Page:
Every once in awhile when I come up with my concept for the piece, I come up with the title at the same time. That’s the best. I feel like I’m on a first name basis with my art before I’ve even painted it. How can that not turn out good?
After much soul searching and staring at my new painting I came up with “Ethereal Glow” for the title. I didn’t want to be obvious—”Fish in Pond”, Koi and Goldfish”, or “Sunlit something”. They certainly did glow in the sun, and looked somewhat heavenly as they swam in and out of the green and blue depths. What do you think?
Long ago when I learned to use a computer I quickly got used to the UNDO command. My thumb and middle finger became ingrained in this keyboard motion and I found my fingers repeating this motion in spite of myself whenever I make a mistake whether I was on a computer or not!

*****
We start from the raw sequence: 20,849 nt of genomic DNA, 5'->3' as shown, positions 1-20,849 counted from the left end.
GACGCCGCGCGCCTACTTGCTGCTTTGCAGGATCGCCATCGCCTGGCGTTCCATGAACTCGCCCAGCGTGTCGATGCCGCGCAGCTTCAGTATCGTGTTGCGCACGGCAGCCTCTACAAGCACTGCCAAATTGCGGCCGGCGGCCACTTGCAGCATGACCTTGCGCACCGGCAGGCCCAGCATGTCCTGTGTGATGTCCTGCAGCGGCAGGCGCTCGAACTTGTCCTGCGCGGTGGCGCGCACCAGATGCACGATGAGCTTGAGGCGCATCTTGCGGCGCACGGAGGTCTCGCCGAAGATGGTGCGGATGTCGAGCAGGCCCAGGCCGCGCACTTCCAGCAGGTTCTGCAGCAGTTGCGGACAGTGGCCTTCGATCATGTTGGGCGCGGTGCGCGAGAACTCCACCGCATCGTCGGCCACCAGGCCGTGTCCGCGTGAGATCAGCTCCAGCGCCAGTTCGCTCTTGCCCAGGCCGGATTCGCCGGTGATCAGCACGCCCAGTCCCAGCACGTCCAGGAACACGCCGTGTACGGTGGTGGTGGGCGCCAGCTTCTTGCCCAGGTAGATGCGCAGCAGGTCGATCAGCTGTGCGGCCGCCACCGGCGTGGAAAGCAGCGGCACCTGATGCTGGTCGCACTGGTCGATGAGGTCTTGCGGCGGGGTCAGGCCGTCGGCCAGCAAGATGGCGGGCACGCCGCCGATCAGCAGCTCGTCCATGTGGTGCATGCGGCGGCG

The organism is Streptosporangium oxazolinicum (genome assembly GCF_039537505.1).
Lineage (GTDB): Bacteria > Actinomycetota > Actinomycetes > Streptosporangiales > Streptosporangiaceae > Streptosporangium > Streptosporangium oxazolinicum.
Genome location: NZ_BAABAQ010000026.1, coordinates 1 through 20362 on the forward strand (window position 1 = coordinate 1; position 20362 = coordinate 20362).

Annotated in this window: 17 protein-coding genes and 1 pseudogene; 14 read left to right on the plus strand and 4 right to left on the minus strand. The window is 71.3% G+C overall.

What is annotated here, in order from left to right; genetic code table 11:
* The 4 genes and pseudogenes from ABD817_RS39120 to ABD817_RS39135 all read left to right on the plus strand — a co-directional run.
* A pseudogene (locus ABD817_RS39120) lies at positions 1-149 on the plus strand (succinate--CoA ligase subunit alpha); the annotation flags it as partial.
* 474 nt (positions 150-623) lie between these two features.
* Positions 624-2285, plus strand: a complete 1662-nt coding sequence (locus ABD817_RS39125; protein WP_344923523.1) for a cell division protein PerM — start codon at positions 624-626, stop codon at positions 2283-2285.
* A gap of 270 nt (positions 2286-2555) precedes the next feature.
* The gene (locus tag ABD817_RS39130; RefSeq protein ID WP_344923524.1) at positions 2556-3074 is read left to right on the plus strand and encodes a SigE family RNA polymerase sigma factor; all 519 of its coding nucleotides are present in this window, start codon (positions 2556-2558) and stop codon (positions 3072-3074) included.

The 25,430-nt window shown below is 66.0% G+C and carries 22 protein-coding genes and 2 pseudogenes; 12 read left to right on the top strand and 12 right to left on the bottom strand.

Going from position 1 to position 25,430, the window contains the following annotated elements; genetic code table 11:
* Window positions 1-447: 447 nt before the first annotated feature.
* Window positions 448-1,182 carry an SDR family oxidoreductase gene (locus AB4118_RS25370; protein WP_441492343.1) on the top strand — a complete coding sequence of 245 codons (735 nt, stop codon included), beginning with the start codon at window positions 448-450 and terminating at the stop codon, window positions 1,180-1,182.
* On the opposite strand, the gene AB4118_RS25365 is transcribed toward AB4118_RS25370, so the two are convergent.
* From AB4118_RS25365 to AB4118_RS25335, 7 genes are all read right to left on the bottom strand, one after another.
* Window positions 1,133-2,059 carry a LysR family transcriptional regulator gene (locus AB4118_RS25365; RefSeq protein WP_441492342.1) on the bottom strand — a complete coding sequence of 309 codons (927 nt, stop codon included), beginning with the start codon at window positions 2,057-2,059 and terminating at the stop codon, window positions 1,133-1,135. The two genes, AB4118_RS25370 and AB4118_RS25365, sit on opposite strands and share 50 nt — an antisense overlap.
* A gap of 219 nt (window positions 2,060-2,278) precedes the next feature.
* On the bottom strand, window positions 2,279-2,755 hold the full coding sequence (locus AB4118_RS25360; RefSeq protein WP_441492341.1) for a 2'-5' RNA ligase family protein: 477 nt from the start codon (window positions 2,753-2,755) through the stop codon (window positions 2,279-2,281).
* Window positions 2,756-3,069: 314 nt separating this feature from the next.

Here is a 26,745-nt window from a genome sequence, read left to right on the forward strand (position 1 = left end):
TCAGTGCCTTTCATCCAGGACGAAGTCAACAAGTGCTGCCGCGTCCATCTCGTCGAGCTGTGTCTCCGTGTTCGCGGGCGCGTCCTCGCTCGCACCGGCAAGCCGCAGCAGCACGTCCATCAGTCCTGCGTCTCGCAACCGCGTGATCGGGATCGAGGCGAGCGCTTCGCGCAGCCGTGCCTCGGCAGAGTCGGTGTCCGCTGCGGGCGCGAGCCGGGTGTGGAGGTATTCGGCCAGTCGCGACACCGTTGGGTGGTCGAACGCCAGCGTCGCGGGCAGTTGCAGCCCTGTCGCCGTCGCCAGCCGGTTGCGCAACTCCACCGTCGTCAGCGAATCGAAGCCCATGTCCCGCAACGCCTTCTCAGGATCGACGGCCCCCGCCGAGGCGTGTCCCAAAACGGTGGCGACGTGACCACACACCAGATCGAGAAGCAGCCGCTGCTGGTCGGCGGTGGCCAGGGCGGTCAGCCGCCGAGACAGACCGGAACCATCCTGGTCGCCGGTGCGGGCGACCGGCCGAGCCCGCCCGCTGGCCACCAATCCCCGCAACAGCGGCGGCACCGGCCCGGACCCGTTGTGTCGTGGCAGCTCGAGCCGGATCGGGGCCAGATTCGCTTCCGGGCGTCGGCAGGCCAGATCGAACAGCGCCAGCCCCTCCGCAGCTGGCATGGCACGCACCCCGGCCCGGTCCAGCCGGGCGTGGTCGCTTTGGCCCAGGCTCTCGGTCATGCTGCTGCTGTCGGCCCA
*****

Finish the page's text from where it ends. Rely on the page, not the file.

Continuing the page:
There is no such command in painting. I think I’m done with a painting but…maybe…that one area might look better if it were a bit lighter…noooooo. It doesn’t. UNDO. UNDO. UNDO. Sigh…
If the paint underneath was dry I might be able to wipe it off, but that is not the case. So I scrape it off and repaint, telling myself how stupid I am. But, frustrating as it may be, it always turns out better than it was to begin with. Wow. And I’m happy again.
A friend of mine confessed that her thumb and finger try to expand pictures in magazines to make them bigger. Ha!
One of the biggest challenges for plein air painters (painting outdoors) is the vastness of what we are looking at. Trying to get the huge outdoors and fit it on our teeny, tiny, little canvas can stop an artist in our tracks so to speak.
All the advice, tips, and rules I hear from experienced painters seem to leave me when I am out there enjoying the wonders of nature. “Paint what you love.” “Look for the big shapes.” “See the darks and lights.”
Ever since I saw my first Monet painting I wanted to paint water lilies. We were at a beautiful garden with a pond with the most perfect water lilies you can imagine. I was so excited.